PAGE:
“When we talk about transfer students, I just want to cry. And the sad thing is, they blame themselves.”
Davis Jenkins, senior research scholar, Community College Research Center
Oryanan Lewis doesn’t have that kind of time. Lewis, 20, is in her second year at Chattahoochee Valley Community College in Phenix City, Alabama, where she is pursuing a degree in medical assisting. And she’s already behind.
Lewis has the autoimmune disease lupus and thought she’d get more personal attention at a smaller school than at a four-year university; Chattahoochee has about 1,600 students. But she said she didn’t receive the help she needed until her illness had almost derailed her degree.
“It was just like I was in a place by myself,” she said of how the college failed to respond when, two months into her first semester, she got sick — even when she reached out for support and stopped logging into the system that was supposed to track her progress. She ended up failing three classes and was put on academic probation.
Only then did she hear from an intervention program.
“I’m ready for this to be over with,” said Lewis. “I feel like they should talk to their students more. Because a person can have a whole lot going on.”
Community college students’ lives “don’t fit into these nice, neat little boxes,” said Darla Cooper, executive director of the nonprofit Research and Planning Group for the California Community Colleges.
“What I’m hearing from students is, ‘This system is not built for us,’ ” said Cooper. “It has to do with everything, outside and inside the classroom: When are classes scheduled? When are services open? We talk a lot about meeting students where they are, but are we? If we were doing that, things would look a lot different.”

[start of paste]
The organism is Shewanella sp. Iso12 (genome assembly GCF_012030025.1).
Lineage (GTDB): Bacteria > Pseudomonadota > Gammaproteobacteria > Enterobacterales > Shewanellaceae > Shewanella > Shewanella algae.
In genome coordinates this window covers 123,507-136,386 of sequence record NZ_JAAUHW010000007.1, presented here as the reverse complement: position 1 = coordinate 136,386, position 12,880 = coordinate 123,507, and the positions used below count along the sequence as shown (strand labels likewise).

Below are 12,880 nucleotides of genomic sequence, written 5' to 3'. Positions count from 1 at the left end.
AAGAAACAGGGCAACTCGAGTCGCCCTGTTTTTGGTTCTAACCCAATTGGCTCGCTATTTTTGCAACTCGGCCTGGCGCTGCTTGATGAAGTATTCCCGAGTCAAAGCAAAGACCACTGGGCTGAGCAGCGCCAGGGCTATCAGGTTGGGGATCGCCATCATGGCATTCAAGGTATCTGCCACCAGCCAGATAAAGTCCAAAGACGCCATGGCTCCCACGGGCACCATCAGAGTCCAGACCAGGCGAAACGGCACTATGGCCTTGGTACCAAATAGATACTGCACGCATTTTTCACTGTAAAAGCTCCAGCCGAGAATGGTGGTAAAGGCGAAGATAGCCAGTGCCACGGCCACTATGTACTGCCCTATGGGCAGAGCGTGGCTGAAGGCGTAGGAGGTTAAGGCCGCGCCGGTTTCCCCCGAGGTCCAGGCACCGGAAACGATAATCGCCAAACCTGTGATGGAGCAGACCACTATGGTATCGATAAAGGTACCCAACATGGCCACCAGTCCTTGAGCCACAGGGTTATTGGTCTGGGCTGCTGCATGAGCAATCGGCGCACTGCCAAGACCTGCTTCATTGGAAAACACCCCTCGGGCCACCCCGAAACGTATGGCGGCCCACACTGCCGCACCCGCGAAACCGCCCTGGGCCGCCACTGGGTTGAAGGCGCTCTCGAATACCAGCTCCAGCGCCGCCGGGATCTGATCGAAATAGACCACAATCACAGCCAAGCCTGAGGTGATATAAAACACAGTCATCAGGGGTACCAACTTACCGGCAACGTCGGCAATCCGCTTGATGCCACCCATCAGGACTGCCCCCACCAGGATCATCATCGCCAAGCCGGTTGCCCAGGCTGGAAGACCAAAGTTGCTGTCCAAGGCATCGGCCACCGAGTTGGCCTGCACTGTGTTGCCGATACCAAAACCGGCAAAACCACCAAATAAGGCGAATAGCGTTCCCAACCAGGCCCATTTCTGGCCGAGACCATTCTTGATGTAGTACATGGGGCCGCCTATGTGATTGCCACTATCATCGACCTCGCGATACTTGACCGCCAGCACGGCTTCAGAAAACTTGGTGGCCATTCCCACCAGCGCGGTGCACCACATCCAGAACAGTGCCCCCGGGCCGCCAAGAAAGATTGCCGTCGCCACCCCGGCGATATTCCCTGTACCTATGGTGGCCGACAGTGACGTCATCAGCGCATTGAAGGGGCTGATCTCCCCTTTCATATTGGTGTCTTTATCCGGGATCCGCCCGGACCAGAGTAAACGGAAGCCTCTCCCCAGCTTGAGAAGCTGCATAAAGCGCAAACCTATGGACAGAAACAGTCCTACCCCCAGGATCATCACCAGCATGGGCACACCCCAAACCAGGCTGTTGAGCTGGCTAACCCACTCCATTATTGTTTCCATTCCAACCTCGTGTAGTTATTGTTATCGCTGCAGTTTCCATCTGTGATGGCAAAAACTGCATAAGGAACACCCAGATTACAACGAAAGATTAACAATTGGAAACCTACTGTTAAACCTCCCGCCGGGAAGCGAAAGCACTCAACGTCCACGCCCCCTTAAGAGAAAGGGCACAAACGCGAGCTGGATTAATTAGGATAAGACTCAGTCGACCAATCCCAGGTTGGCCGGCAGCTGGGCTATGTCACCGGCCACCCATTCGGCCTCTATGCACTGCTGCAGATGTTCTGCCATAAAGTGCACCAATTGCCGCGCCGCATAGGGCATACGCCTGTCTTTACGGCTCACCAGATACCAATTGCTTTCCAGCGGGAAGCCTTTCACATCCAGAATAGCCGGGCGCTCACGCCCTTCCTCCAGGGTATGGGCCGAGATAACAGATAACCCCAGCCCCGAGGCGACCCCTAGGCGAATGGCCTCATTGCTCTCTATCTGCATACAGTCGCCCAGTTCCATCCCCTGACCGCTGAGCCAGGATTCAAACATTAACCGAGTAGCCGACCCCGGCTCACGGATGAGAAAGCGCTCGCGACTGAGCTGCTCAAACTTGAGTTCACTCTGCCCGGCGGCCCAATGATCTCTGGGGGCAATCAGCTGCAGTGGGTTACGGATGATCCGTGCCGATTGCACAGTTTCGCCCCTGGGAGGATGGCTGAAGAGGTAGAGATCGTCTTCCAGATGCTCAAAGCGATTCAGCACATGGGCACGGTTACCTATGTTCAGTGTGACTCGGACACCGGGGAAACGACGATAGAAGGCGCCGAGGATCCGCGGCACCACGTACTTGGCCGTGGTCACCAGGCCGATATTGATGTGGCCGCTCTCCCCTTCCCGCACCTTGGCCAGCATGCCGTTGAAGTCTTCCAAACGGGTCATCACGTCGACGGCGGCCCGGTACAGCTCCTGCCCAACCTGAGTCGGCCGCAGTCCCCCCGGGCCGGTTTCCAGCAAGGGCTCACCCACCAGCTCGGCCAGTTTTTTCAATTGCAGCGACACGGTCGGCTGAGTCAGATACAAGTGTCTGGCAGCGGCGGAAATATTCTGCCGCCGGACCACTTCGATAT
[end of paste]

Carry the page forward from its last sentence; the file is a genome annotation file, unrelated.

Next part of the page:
While four out of five students who begin at a community college say they plan to go on to get a bachelor’s degree, only about one out of six of them actually manages to do it. That’s down by nearly 15 percent since 2020.
Older students at community colleges are as ill-served as traditional-aged ones, Jenkins said; they need rolling start dates, classes at night and on the weekends and accelerated programs.
“Community colleges don’t treat adults well,” he said. “They don’t treat part-time students well, who are predominantly adults.”
David Hodges was one of those. Hodges, 25, enrolled at Essex County College in New Jersey, to move beyond the odd jobs he’d been working since high school, including seasonal gigs at Amazon and FedEx.
But he was stymied by red tape.
Hodges said he called and visited the school to try to get information about enrolling, but kept being told that he needed his mother’s tax information to get financial aid.
“I was 24. I told them that I’m an adult. I don’t live with my mother anymore. She lives in a different state.”
Related: A new way to help college students transfer: Admit them to two schools at once
Finally, the college told him he needed to take remedial courses in writing and math, for which he paid $1,000 out of his own pocket.
Hodges, too, soon dropped out.
Employers, meanwhile, are unimpressed with the quality of community college students who do manage to graduate. Only about a third agree that community colleges produce graduates who are ready to work, according to a survey released in December by researchers at the Harvard Business School. Only about a quarter strongly agree.
Economic necessity and attention to diversity have prompted politicians, policymakers and employers to try to help address the ailing fortunes of community colleges.
Dell Technologies started a program in 2020 called AI for Workforce, which was joined by Intel in 2021 and helps engineering and technology students at community colleges get certificates or associate degrees in artificial intelligence.
Tesla started working in 2018 with community colleges to train students for certifications in automotive manufacturing and service; along with Panasonic, it began another partnership in January to provide apprenticeships in the electronic vehicle industry for community college students.
Initiatives like these are a way to diversify the workforce, Dell officials said at the time.
“We reevaluated our structure on the heels of [the 2020 killing of] George Floyd to determine what we were doing and what our answer was going to be,” said Robert Simmons, the company’s talent acquisition senior manager. “The solution was to expand our definition of what we consider to be recent graduate talent to include associate degrees, apprenticeships and certificate programs,” instead of just bachelor’s degrees.